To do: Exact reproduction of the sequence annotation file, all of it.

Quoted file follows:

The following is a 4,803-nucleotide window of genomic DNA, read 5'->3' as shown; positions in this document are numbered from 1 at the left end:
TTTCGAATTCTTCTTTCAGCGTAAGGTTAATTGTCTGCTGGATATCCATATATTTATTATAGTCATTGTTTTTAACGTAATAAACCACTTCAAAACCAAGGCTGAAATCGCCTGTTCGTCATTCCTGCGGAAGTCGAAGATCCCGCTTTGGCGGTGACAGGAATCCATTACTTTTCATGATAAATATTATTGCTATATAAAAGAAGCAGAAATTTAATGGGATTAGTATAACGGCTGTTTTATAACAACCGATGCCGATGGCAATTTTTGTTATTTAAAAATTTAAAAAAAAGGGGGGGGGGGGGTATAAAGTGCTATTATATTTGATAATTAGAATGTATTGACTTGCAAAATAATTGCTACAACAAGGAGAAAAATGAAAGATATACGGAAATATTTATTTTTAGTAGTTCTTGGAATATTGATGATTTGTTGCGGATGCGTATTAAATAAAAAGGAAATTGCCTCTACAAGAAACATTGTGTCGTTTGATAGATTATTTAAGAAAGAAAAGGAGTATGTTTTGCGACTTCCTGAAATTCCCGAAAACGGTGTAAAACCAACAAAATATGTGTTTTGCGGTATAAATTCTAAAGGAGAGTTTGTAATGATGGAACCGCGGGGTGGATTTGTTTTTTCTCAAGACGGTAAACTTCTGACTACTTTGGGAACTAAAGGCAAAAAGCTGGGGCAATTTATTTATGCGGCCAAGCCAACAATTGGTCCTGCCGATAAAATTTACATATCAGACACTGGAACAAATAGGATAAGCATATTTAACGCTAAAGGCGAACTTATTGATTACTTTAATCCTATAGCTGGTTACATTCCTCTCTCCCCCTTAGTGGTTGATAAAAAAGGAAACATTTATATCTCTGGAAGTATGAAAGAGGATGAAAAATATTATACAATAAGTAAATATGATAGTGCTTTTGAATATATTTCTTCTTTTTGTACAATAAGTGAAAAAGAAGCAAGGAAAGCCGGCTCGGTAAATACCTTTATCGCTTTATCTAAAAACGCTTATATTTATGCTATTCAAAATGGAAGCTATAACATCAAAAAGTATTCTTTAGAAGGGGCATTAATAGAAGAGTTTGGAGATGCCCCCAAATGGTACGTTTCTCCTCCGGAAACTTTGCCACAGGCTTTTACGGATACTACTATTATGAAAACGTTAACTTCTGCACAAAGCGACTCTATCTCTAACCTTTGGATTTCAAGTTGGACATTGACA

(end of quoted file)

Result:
The following is a 4,803-nucleotide window of genomic DNA, read 5'->3' as shown; positions in this document are numbered from 1 at the left end:
TTTCGAATTCTTCTTTCAGCGTAAGGTTAATTGTCTGCTGGATATCCATATATTTATTATAGTCATTGTTTTTAACGTAATAAACCACTTCAAAACCAAGGCTGAAATCGCCTGTTCGTCATTCCTGCGGAAGTCGAAGATCCCGCTTTGGCGGTGACAGGAATCCATTACTTTTCATGATAAATATTATTGCTATATAAAAGAAGCAGAAATTTAATGGGATTAGTATAACGGCTGTTTTATAACAACCGATGCCGATGGCAATTTTTGTTATTTAAAAATTTAAAAAAAAGGGGGGGGGGGGGTATAAAGTGCTATTATATTTGATAATTAGAATGTATTGACTTGCAAAATAATTGCTACAACAAGGAGAAAAATGAAAGATATACGGAAATATTTATTTTTAGTAGTTCTTGGAATATTGATGATTTGTTGCGGATGCGTATTAAATAAAAAGGAAATTGCCTCTACAAGAAACATTGTGTCGTTTGATAGATTATTTAAGAAAGAAAAGGAGTATGTTTTGCGACTTCCTGAAATTCCCGAAAACGGTGTAAAACCAACAAAATATGTGTTTTGCGGTATAAATTCTAAAGGAGAGTTTGTAATGATGGAACCGCGGGGTGGATTTGTTTTTTCTCAAGACGGTAAACTTCTGACTACTTTGGGAACTAAAGGCAAAAAGCTGGGGCAATTTATTTATGCGGCCAAGCCAACAATTGGTCCTGCCGATAAAATTTACATATCAGACACTGGAACAAATAGGATAAGCATATTTAACGCTAAAGGCGAACTTATTGATTACTTTAATCCTATAGCTGGTTACATTCCTCTCTCCCCCTTAGTGGTTGATAAAAAAGGAAACATTTATATCTCTGGAAGTATGAAAGAGGATGAAAAATATTATACAATAAGTAAATATGATAGTGCTTTTGAATATATTTCTTCTTTTTGTACAATAAGTGAAAAAGAAGCAAGGAAAGCCGGCTCGGTAAATACCTTTATCGCTTTATCTAAAAACGCTTATATTTATGCTATTCAAAATGGAAGCTATAACATCAAAAAGTATTCTTTAGAAGGGGCATTAATAGAAGAGTTTGGAGATGCCCCCAAATGGTACGTTTCTCCTCCGGAAACTTTGCCACAGGCTTTTACGGATACTACTATTATGAAAACGTTAACTTCTGCACAAAGCGACTCTATCTCTAACCTTTGGATTTCAAGTTGGACATTGACA